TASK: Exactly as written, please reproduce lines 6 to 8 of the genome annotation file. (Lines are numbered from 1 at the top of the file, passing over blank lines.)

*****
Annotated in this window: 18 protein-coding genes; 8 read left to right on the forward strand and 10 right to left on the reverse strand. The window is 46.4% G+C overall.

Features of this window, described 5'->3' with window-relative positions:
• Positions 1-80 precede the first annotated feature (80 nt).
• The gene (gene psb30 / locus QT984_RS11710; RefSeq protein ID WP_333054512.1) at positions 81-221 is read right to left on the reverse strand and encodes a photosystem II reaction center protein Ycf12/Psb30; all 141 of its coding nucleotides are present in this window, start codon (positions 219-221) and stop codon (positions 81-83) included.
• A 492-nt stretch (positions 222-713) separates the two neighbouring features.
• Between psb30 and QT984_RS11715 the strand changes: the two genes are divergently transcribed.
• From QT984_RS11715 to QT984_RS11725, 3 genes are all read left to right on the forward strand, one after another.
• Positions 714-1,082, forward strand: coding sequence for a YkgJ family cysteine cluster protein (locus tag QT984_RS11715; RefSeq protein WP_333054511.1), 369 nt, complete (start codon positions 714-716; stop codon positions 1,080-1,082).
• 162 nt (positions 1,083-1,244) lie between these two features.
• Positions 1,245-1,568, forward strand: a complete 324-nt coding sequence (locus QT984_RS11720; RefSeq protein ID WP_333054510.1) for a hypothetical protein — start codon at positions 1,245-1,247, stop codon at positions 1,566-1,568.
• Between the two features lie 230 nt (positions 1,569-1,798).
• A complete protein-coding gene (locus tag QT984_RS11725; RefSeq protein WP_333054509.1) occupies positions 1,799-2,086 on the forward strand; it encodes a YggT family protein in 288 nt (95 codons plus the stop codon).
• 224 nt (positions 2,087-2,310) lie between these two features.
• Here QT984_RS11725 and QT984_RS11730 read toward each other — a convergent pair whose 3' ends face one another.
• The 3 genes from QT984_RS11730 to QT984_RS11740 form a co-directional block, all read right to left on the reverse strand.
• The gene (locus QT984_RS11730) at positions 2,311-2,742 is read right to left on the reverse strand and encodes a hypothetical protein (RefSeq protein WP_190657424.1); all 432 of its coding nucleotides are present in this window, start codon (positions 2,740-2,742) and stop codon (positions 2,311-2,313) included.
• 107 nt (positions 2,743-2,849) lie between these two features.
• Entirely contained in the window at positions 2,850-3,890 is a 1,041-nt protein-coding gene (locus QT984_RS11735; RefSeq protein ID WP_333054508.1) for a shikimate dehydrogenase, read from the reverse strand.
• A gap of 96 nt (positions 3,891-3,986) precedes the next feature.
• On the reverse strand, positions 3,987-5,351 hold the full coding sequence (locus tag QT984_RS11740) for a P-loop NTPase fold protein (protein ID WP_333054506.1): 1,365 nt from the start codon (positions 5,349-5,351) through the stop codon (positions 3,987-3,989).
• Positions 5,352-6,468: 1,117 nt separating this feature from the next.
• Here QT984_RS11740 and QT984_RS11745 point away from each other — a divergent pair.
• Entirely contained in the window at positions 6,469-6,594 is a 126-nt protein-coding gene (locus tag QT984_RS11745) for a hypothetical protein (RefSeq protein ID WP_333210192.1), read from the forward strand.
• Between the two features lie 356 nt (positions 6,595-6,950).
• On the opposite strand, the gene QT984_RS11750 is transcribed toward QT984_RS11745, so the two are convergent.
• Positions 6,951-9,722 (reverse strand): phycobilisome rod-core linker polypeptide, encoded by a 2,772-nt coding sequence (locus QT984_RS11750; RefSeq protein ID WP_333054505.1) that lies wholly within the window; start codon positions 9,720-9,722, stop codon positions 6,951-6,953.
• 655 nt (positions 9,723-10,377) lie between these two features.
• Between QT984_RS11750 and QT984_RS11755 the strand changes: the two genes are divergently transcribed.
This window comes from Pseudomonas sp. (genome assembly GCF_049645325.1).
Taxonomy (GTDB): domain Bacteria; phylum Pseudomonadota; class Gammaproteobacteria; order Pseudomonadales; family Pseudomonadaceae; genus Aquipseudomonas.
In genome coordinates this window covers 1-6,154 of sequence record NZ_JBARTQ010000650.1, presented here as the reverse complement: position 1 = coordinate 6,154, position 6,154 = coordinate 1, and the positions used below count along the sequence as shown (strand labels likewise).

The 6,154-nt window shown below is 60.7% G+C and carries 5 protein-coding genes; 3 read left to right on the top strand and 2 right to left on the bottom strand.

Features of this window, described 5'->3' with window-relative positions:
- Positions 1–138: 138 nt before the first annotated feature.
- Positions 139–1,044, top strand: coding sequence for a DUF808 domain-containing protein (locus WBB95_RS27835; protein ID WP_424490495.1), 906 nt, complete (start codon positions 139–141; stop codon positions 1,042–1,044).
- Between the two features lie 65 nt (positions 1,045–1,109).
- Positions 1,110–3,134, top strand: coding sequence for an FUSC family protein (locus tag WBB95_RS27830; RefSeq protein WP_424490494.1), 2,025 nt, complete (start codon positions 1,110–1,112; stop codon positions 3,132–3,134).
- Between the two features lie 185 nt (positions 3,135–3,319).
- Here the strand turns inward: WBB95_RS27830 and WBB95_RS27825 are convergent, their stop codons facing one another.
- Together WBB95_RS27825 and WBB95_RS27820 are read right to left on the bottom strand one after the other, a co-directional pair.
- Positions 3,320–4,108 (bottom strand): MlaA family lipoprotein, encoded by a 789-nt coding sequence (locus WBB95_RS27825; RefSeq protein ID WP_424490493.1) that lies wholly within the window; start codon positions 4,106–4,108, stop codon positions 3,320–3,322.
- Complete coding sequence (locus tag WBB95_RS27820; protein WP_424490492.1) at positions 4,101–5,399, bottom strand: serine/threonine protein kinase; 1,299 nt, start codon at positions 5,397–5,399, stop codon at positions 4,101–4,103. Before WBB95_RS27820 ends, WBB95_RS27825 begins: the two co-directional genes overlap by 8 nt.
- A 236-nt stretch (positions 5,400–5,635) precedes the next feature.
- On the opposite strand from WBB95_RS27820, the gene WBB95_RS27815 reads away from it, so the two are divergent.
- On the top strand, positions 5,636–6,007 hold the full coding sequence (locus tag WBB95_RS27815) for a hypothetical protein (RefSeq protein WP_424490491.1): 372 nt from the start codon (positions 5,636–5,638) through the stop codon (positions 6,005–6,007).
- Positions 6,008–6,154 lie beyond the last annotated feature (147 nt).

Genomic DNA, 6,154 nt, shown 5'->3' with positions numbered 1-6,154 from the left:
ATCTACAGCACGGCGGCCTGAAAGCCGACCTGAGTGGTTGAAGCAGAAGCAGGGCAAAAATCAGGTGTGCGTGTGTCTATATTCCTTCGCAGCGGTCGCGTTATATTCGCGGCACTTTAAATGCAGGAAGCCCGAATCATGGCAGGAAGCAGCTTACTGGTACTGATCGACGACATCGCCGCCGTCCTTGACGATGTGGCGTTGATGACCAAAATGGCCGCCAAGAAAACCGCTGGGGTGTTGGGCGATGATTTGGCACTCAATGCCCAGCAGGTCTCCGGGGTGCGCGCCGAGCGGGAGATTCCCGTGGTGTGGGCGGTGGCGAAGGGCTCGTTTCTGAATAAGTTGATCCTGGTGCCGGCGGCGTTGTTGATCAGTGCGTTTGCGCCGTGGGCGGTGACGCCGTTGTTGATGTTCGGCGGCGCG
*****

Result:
• Between psb30 and QT984_RS11715 the strand changes: the two genes are divergently transcribed.
• From QT984_RS11715 to QT984_RS11725, 3 genes are all read left to right on the forward strand, one after another.
• Positions 714-1,082, forward strand: coding sequence for a YkgJ family cysteine cluster protein (locus tag QT984_RS11715; RefSeq protein WP_333054511.1), 369 nt, complete (start codon positions 714-716; stop codon positions 1,080-1,082).